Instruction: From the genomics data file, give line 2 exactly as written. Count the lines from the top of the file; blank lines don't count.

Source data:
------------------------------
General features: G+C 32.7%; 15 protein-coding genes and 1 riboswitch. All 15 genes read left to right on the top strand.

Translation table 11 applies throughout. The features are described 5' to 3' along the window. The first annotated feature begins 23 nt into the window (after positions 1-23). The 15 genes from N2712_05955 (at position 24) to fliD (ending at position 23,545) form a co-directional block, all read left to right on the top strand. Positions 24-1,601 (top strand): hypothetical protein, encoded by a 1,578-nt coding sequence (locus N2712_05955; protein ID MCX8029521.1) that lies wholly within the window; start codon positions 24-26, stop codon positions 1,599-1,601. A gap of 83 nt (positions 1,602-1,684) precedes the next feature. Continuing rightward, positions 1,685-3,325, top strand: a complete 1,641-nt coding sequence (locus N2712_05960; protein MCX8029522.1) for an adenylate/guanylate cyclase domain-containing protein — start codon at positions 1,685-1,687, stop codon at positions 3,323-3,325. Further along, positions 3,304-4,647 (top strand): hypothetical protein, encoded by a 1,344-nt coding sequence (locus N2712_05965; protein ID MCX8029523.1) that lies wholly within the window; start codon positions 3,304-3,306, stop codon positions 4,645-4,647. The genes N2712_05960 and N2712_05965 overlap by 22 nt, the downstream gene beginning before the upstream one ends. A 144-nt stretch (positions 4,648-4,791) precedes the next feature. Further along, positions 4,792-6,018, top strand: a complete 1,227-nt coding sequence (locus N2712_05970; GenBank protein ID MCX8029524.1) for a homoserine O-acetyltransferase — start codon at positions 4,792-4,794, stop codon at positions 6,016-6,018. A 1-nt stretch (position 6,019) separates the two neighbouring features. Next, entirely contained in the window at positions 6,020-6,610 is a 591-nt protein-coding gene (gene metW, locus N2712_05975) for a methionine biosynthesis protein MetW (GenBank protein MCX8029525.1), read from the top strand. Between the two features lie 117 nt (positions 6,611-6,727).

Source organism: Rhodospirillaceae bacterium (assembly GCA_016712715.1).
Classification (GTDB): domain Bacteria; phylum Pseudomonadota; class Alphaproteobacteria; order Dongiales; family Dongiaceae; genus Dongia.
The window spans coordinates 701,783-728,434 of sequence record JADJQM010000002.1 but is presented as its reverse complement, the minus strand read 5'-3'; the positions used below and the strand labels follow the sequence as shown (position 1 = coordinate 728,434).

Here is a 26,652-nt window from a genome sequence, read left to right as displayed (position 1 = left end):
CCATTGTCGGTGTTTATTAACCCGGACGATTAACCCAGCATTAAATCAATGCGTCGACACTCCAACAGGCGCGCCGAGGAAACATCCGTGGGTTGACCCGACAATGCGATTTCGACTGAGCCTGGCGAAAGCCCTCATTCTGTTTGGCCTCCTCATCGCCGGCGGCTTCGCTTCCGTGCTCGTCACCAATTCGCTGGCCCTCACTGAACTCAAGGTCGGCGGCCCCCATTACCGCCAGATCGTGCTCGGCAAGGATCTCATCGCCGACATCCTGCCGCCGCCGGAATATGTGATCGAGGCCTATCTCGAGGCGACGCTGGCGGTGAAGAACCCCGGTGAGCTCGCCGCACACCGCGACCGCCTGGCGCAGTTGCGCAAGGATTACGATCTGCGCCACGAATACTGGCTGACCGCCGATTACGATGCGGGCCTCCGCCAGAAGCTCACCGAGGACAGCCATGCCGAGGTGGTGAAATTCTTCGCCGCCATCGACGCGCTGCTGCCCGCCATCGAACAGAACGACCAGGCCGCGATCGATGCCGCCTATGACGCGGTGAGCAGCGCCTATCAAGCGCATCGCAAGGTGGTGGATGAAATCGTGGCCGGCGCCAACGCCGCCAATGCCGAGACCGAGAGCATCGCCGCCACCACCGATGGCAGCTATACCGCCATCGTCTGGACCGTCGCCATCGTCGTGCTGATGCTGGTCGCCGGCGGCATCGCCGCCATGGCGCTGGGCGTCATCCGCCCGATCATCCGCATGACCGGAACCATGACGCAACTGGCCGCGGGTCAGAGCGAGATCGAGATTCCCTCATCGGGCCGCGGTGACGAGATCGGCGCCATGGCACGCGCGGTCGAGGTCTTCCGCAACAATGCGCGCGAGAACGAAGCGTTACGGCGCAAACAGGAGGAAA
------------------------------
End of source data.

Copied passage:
Translation table 11 applies throughout. The features are described 5' to 3' along the window. The first annotated feature begins 23 nt into the window (after positions 1-23). The 15 genes from N2712_05955 (at position 24) to fliD (ending at position 23,545) form a co-directional block, all read left to right on the top strand. Positions 24-1,601 (top strand): hypothetical protein, encoded by a 1,578-nt coding sequence (locus N2712_05955; protein ID MCX8029521.1) that lies wholly within the window; start codon positions 24-26, stop codon positions 1,599-1,601. A gap of 83 nt (positions 1,602-1,684) precedes the next feature. Continuing rightward, positions 1,685-3,325, top strand: a complete 1,641-nt coding sequence (locus N2712_05960; protein MCX8029522.1) for an adenylate/guanylate cyclase domain-containing protein — start codon at positions 1,685-1,687, stop codon at positions 3,323-3,325. Further along, positions 3,304-4,647 (top strand): hypothetical protein, encoded by a 1,344-nt coding sequence (locus N2712_05965; protein ID MCX8029523.1) that lies wholly within the window; start codon positions 3,304-3,306, stop codon positions 4,645-4,647. The genes N2712_05960 and N2712_05965 overlap by 22 nt, the downstream gene beginning before the upstream one ends. A 144-nt stretch (positions 4,648-4,791) precedes the next feature. Further along, positions 4,792-6,018, top strand: a complete 1,227-nt coding sequence (locus N2712_05970; GenBank protein ID MCX8029524.1) for a homoserine O-acetyltransferase — start codon at positions 4,792-4,794, stop codon at positions 6,016-6,018. A 1-nt stretch (position 6,019) separates the two neighbouring features. Next, entirely contained in the window at positions 6,020-6,610 is a 591-nt protein-coding gene (gene metW, locus N2712_05975) for a methionine biosynthesis protein MetW (GenBank protein MCX8029525.1), read from the top strand. Between the two features lie 117 nt (positions 6,611-6,727).